By Azmat Haroon
Doha: Dispute over the use of politics in Friday sermons has become a divisive issue among a majority of Muslims across the Arab world.
The Friday prayer is singled out from all other obligatory prayers in Islam for many reasons, including the fact that the sermon (Khutba) is compulsory. The sermon is delivered by the Imams of all the mosques, who lead the prayers, and cover a variety of issues Muslims encounter in their daily lives.
Scholars who argue that politics is inseparable from Islam say that the Imam is duty-bound to dive into politics while giving the weekly sermon, and disclose sufferings of Muslims, even if they are located in a remote corner of the world.
Others say that the ‘minbar’ (the platform used by the Imam to deliver his sermon in the mosque) is being exploited by political parties which use Imams to further their agendas.
The debate has come to the forefront following Egypt’s crackdown on unlicensed Imams, who have been banned from giving Friday sermons.
According to the London-based Arabic daily Asharq Al Awsat, Egypt’s Ministry of Awqaf has barred nearly 55,000 unlicensed clerics from preaching in mosques and banned all those who have not graduated from Al Azhar University from ‘preaching in government and civil mosques’.
The Minister of Awqaf, Dr Mohamed Mokhtar Gomaa, also announced that special committees will be formed to ensure that mosques are no longer used for political reasons, a move many believe is a blow to the Muslim Brotherhood.
Although mosques have been used for political debates for many centuries in Islamic history, some experts suggest that latest disputes over mosques began following the revolutionary wave of demonstrations that began in the Middle East and North Africa (Mena) in December 2010.
Some argue that politically-motivated speeches in mosques are creating a further divide among Muslims already separated on sectarian grounds.
One Imam of a mosque in Riyadh was recently suspended following a video that went viral on the Internet, showing locals and Egyptians fighting during the Friday prayer.
The brawl erupted over comments of the Imam who had spoken against Egypt’s General Abdel Fattah Al Sisi in his sermon, a political stance that agitated many Egyptians present in the mosque.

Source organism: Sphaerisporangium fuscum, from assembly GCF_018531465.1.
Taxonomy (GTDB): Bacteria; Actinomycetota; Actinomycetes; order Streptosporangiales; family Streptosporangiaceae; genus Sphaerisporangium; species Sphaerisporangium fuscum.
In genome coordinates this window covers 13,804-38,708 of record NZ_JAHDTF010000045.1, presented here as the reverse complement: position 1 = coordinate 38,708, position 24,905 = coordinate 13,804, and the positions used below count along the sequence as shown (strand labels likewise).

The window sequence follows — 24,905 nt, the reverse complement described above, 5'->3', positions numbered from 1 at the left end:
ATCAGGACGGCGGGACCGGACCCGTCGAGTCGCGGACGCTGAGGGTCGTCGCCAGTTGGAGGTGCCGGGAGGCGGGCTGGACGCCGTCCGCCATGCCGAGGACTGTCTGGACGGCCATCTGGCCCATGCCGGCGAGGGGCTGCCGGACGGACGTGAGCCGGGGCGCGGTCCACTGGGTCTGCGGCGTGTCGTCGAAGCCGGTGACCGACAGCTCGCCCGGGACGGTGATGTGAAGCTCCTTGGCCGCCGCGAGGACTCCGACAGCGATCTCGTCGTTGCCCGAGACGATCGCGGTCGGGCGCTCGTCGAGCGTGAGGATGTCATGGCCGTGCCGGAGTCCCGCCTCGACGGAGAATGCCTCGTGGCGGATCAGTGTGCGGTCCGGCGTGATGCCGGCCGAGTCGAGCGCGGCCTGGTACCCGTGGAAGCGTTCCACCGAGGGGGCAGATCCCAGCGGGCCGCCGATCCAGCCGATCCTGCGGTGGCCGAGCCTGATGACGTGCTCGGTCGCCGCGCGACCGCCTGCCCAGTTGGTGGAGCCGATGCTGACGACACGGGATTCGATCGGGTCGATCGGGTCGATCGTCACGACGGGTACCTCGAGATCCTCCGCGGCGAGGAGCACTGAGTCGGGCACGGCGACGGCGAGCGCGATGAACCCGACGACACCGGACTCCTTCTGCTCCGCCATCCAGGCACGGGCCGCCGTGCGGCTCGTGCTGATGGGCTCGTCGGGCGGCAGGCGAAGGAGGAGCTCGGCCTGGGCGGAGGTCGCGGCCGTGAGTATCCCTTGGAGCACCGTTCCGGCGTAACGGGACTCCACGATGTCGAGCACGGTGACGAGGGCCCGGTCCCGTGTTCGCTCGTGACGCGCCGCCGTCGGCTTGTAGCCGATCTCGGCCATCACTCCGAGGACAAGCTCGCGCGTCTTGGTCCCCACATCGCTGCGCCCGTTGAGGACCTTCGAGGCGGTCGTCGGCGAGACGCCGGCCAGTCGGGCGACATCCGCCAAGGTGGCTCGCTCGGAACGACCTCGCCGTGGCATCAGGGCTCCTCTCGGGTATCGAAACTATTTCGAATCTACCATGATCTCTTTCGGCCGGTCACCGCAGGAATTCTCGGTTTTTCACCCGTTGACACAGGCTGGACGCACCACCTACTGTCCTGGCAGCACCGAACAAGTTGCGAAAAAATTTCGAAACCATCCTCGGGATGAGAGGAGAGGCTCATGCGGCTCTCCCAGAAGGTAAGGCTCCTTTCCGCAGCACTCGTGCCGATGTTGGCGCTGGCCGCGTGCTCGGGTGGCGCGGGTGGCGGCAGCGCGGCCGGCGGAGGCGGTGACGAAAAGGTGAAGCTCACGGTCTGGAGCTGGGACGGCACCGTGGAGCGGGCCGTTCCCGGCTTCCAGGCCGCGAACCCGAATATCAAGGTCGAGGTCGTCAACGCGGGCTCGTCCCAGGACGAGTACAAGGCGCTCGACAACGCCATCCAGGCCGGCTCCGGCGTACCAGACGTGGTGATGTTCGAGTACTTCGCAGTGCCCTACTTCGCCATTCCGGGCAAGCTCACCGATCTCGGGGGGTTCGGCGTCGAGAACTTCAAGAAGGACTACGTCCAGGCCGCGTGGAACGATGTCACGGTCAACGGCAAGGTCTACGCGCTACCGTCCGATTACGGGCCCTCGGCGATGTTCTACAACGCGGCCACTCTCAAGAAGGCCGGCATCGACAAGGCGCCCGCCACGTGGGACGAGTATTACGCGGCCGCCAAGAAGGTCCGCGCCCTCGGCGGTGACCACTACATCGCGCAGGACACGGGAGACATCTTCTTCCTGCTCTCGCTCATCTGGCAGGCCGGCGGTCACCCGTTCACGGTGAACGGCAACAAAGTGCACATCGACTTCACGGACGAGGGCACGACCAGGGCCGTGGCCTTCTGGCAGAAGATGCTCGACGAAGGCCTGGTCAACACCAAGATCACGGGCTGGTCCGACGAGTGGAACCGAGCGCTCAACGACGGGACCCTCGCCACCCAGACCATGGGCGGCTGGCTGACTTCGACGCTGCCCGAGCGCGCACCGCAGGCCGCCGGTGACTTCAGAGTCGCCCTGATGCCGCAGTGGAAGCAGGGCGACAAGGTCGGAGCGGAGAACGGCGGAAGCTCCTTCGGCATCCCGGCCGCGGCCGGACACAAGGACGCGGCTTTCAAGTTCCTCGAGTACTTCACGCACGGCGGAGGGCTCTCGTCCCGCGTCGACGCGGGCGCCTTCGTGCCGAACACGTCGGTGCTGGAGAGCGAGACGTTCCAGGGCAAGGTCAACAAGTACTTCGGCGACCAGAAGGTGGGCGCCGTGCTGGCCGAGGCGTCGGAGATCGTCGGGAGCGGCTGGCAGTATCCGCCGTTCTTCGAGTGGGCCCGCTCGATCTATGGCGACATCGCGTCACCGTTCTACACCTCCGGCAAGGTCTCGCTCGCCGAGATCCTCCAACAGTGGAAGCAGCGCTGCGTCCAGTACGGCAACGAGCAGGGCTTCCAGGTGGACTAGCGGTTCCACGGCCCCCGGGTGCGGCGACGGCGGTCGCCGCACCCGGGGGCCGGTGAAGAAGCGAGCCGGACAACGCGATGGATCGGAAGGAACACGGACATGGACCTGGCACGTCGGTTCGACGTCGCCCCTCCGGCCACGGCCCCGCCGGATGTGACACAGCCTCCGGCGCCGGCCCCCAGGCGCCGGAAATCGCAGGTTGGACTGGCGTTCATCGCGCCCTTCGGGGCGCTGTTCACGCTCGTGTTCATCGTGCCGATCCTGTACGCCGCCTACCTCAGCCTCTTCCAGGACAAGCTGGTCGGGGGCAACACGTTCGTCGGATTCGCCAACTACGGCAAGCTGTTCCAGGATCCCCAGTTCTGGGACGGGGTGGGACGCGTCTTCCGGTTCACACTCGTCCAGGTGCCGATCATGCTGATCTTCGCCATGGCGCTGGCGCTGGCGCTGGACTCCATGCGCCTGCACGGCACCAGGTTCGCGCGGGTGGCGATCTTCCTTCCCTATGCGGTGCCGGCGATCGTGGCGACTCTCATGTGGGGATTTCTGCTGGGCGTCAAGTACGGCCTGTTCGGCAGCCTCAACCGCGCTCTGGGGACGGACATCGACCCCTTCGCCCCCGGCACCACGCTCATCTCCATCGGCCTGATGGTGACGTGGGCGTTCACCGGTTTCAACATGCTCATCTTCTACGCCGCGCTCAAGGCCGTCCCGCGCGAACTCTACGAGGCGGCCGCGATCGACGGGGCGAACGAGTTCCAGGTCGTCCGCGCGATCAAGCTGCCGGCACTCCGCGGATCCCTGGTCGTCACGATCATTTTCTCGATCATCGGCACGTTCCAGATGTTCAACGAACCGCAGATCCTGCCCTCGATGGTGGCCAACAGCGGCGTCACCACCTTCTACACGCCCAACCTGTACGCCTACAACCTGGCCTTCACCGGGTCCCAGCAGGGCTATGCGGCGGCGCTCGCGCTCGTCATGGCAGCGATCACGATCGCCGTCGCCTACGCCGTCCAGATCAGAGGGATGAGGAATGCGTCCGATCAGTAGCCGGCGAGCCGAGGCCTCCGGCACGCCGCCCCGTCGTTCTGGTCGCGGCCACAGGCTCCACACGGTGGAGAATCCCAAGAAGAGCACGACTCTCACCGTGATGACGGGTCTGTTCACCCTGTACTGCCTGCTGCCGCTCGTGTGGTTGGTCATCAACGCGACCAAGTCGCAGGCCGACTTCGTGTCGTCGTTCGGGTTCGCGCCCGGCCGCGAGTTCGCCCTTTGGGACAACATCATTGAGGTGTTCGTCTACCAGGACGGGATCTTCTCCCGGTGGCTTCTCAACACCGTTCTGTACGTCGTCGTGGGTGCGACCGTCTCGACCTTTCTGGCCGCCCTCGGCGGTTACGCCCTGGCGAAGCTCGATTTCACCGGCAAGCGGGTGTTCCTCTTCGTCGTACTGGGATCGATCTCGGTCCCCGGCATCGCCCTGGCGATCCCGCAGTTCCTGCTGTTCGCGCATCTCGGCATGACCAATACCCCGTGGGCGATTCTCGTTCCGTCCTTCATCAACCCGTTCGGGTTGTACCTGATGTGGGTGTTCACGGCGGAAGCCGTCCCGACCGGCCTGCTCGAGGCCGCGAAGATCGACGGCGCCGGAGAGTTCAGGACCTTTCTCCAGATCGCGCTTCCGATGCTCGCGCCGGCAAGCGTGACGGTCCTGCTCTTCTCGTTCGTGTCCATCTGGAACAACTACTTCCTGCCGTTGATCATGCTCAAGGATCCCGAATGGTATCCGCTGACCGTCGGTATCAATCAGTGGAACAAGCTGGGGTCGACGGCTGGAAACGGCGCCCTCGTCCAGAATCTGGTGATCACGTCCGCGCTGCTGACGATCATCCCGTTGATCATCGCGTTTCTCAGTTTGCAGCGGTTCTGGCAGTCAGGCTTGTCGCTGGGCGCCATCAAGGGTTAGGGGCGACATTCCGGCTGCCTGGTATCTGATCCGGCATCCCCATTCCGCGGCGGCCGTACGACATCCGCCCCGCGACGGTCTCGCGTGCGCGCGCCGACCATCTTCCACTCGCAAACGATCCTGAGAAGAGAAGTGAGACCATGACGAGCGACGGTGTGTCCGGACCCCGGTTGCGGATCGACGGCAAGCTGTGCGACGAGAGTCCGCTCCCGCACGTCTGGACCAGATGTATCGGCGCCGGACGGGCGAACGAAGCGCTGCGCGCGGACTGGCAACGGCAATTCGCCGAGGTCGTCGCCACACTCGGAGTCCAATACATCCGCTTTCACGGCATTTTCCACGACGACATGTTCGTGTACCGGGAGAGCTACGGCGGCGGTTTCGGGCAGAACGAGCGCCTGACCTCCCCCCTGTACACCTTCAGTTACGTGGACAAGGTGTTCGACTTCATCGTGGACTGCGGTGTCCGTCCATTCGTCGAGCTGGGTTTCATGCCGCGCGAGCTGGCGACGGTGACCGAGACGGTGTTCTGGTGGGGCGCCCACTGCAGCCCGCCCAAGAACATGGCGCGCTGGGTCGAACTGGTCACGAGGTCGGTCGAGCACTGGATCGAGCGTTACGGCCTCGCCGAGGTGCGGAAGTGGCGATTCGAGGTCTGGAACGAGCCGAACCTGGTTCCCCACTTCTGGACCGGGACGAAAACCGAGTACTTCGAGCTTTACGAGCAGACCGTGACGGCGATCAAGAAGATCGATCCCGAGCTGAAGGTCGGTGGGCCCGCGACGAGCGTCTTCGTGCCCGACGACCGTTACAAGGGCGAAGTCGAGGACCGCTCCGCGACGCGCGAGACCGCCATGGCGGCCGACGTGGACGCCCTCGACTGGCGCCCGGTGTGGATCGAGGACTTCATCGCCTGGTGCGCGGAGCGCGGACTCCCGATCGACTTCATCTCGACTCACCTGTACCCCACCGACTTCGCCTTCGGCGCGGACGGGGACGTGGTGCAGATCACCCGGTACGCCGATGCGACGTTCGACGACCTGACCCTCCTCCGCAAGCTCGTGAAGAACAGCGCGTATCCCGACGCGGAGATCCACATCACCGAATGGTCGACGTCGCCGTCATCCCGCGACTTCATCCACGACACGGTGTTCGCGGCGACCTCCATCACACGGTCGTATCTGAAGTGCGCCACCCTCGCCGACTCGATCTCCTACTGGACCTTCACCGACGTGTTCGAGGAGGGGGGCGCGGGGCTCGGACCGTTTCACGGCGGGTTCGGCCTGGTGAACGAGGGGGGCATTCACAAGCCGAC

Reports suggest that since 2011, nearly 1,101 mosques have broken their ties with the Tunisian government, while some 2,200 mosques have become a point of dispute between different Islamic parties and the state.
In Syria, as many as 1,450 mosques have been destroyed or bombed since the beginning of the crisis, and include the historical Khalid bin Walid Mosque dating back to the 7th century.
Dr Abdul Hameed Al Ansari, professor of Shariah and former dean of Islamic Studies at Qatar University, writes in a recently-published column that the Arab Spring had, in fact, brought many Islamist groups to power.
“This phenomenon gained momentum with the Arab Spring, where some Imams represented political parties and anyone who did not agree with their stances was tagged as a ‘disbeliever’.”
Dr Al Ansari said that one of the dire consequences of the increasing political clashes in mosques was that some Islamic scholars were seen as people who were not ‘reliable’.
“They used mosques for the election propaganda, for promoting their political agendas… many mosques and the media were used to brainwash the majority of people.”
He said that some Imams in Kuwait had ignored a government decree barring them from discussing political issues in mosques.
Kuwait’s ties with Egypt deteriorated as some Imams continued to speak against the ouster of president Mohammed Mursi.
Following the political stand-off in Egypt over the overthrow of Mursi, Cairo’s Al Fateh Mosque became a focal point of a bloody showdown between the Egyptian military and members of the Muslim Brotherhood, many of whom took refuge in the mosque.
August 16, a Friday, was declared the ‘Day of Rage’ by the Brotherhood, and hundreds died in clashes that broke out during mass demonstrations across Egypt.